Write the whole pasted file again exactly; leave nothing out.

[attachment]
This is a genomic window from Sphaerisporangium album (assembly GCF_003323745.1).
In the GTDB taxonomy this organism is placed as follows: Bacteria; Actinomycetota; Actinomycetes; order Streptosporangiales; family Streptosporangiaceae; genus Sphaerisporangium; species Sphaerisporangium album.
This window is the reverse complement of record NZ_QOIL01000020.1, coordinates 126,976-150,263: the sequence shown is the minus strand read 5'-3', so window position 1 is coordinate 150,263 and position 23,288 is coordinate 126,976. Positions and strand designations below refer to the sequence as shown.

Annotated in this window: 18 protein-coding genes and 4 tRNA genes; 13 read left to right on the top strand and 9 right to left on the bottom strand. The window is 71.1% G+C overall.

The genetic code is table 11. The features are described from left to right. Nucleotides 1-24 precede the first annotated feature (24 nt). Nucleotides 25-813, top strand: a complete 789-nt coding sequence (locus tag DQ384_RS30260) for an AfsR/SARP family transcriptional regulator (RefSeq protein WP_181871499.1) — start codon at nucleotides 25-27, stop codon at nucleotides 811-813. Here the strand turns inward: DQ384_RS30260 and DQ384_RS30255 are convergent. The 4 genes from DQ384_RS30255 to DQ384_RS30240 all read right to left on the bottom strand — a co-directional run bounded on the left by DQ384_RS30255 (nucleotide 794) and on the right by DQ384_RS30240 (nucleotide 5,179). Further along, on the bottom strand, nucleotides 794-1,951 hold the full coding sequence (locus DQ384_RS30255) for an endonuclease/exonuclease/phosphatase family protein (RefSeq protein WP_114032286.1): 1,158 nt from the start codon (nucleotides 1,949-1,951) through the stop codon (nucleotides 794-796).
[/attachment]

This is a genomic window from Sphaerisporangium album (assembly GCF_003323745.1).
In the GTDB taxonomy this organism is placed as follows: Bacteria; Actinomycetota; Actinomycetes; order Streptosporangiales; family Streptosporangiaceae; genus Sphaerisporangium; species Sphaerisporangium album.
This window is the reverse complement of record NZ_QOIL01000020.1, coordinates 126,976-150,263: the sequence shown is the minus strand read 5'-3', so window position 1 is coordinate 150,263 and position 23,288 is coordinate 126,976. Positions and strand designations below refer to the sequence as shown.

Annotated in this window: 18 protein-coding genes and 4 tRNA genes; 13 read left to right on the top strand and 9 right to left on the bottom strand. The window is 71.1% G+C overall.

The genetic code is table 11. The features are described from left to right. Nucleotides 1-24 precede the first annotated feature (24 nt). Nucleotides 25-813, top strand: a complete 789-nt coding sequence (locus tag DQ384_RS30260) for an AfsR/SARP family transcriptional regulator (RefSeq protein WP_181871499.1) — start codon at nucleotides 25-27, stop codon at nucleotides 811-813. Here the strand turns inward: DQ384_RS30260 and DQ384_RS30255 are convergent. The 4 genes from DQ384_RS30255 to DQ384_RS30240 all read right to left on the bottom strand — a co-directional run bounded on the left by DQ384_RS30255 (nucleotide 794) and on the right by DQ384_RS30240 (nucleotide 5,179). Further along, on the bottom strand, nucleotides 794-1,951 hold the full coding sequence (locus DQ384_RS30255) for an endonuclease/exonuclease/phosphatase family protein (RefSeq protein WP_114032286.1): 1,158 nt from the start codon (nucleotides 1,949-1,951) through the stop codon (nucleotides 794-796).